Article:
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Aboard the Navy's high-tech pioneer, the USS Freedom

Brand new ship designed to operate in shallow waters and under combat displays multiple technological advancements (see video below)

By David Ramel
March 6, 2009 12:00 PM ET

Computerworld - Monte Johnson has many of the same concerns running his IT shop that most managers have, but with a few extras thrown in -- like being blown out of the water by a missile.

Johnson is the go-to IT guy aboard the USS Freedom, one of the Navy's newest and most technologically advanced ships. Technically an Information Systems Technician 1st Class (E6/IT1), Johnson's effectively the IT manager in charge of maintaining the computers, networks and applications that control the ship's myriad pieces of high-tech equipment. That includes modules that control unmanned helicopters and underwater and surface vessels, a missile launcher, decoy systems and a cannon -- gear not found in civilian shops.

Overall, the Freedom is a brand new type of ship: the Navy's first-ever Littoral Combat Ship (LCS 1). This class of ship is made for coastal areas, and can operate in less than 20 feet of water. The Freedom is relatively small -- 377 feet in length -- and has a core crew of only about 40.

The LCS program has been criticized for major cost overruns. In fact, during Congressional testimony in January, Defense Secretary Robert Gates specifically mentioned the ship as one of the military programs that has suffered "contract or program performance problems" during development. And former presidential candidate Sen. John McCain mentioned the LCS program as an example of excessive cost overruns during a debate with then-Sen. Barack Obama.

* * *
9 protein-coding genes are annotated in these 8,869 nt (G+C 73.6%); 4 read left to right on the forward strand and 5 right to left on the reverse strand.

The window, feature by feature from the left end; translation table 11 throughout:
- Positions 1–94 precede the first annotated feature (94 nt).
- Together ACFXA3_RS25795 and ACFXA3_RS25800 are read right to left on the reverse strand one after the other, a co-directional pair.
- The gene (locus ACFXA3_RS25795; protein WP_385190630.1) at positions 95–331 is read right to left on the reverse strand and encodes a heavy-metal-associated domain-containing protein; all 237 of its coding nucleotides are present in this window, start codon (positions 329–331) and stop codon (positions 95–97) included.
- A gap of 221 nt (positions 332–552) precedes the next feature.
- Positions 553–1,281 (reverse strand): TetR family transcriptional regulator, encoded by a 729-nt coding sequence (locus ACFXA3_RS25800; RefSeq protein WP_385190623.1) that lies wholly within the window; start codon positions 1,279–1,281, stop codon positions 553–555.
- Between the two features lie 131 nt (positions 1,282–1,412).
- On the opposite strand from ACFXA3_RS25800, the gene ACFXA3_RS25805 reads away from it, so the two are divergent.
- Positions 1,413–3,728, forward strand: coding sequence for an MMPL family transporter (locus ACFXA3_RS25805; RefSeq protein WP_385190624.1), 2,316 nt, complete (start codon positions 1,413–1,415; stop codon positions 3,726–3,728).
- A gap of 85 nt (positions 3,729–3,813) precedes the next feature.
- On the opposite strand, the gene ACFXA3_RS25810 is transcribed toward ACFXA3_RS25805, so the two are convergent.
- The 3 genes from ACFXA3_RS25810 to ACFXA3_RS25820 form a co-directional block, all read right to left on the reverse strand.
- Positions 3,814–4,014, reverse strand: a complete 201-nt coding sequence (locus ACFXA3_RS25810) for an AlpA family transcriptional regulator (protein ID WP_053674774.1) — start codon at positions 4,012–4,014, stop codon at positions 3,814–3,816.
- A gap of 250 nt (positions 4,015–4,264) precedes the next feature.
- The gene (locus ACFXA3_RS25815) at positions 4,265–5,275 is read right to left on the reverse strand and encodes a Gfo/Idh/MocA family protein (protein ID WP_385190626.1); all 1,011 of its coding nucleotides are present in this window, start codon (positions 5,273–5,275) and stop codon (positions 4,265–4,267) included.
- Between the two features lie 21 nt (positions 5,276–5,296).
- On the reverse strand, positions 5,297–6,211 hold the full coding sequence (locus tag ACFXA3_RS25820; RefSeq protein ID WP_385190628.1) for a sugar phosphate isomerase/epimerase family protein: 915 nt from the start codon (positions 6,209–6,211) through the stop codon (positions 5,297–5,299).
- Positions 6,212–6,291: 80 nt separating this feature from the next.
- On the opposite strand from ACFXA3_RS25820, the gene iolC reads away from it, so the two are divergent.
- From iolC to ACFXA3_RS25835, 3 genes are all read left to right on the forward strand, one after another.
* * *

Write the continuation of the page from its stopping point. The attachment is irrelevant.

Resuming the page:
However, advocates defend the program as important for the Navy's future. Commissioned last November, the Freedom is designed to work with multiple "mission modules," which provide most of the ship's combat capability and can be swapped in and out, with different equipment and personnel. This is true whether the task is hunting submarines, neutralizing mines or combating surface ships that operate close to shore.

Johnson proudly showed off his, well, ship-shape IT shop during a recent port call in Boston. Working with one other IT technician, he maintains networks with more than 9,000 components, including 40 servers in eight server cases, 60 switches, 20 routers, an 84-unit VoIP phone system, machinery plant controls, damage control systems, cameras, sensors, radars and much more. It's all tied together by more than 100 miles of electrical and fiber-optic cables.

Mirror-image redundancy

Johnson pointed out that "everything is connected and redundant," reflecting the special needs of a fighting ship. That's important when you may be sailing into harm's way and sustaining battle damage. "You could have pretty much three-quarters of the network go down and still be able to function," he said.

The redundancy is most striking on the bridge -- the ship's nerve center and control station -- which looks like a mirror reflection. The left and right sides of the small compartment have the exact same controls, consoles and other equipment in the exact same layout. "Half of the bridge could go down and you still have the same exact functionality on the other side," Johnson said.

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A video tour of the Navy's most technology-enhanced ship, the USS Freedom

More redundancy is illustrated in a compartment called Central Control System (CCS). This is where the ship can be controlled if necessary, rather than from the bridge. With no windows to the outside world, steering is accomplished via an elaborate system of more than 38 closed-circuit TV cameras. The station sports the same joystick controls as those on the bridge, which let the operator direct the speed and direction of the ship. Johnson joked that any Digital Age kid would probably feel totally comfortable maneuvering the ship with the joystick, which closely resembles those found on some gaming systems.



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